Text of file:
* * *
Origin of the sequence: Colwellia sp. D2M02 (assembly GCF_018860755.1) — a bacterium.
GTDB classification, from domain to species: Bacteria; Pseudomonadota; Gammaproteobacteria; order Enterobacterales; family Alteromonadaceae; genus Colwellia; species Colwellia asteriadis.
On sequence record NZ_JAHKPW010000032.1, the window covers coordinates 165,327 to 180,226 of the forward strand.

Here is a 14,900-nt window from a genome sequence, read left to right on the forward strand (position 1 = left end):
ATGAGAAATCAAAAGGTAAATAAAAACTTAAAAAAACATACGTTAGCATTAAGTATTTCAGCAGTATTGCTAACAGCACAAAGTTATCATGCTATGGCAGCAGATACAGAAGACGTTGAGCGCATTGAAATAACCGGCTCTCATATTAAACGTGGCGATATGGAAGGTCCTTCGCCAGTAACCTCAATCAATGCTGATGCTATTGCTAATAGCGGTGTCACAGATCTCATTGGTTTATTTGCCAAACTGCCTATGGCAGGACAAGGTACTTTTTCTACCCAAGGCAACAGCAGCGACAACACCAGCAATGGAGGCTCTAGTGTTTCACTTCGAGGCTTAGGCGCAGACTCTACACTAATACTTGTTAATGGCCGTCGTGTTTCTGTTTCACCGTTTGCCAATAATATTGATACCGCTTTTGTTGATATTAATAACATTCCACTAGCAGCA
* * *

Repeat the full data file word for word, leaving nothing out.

Origin of the sequence: Colwellia sp. D2M02 (assembly GCF_018860755.1) — a bacterium.
GTDB classification, from domain to species: Bacteria; Pseudomonadota; Gammaproteobacteria; order Enterobacterales; family Alteromonadaceae; genus Colwellia; species Colwellia asteriadis.
On sequence record NZ_JAHKPW010000032.1, the window covers coordinates 165,327 to 180,226 of the forward strand.

Here is a 14,900-nt window from a genome sequence, read left to right on the forward strand (position 1 = left end):
ATGAGAAATCAAAAGGTAAATAAAAACTTAAAAAAACATACGTTAGCATTAAGTATTTCAGCAGTATTGCTAACAGCACAAAGTTATCATGCTATGGCAGCAGATACAGAAGACGTTGAGCGCATTGAAATAACCGGCTCTCATATTAAACGTGGCGATATGGAAGGTCCTTCGCCAGTAACCTCAATCAATGCTGATGCTATTGCTAATAGCGGTGTCACAGATCTCATTGGTTTATTTGCCAAACTGCCTATGGCAGGACAAGGTACTTTTTCTACCCAAGGCAACAGCAGCGACAACACCAGCAATGGAGGCTCTAGTGTTTCACTTCGAGGCTTAGGCGCAGACTCTACACTAATACTTGTTAATGGCCGTCGTGTTTCTGTTTCACCGTTTGCCAATAATATTGATACCGCTTTTGTTGATATTAATAACATTCCACTAGCAGCA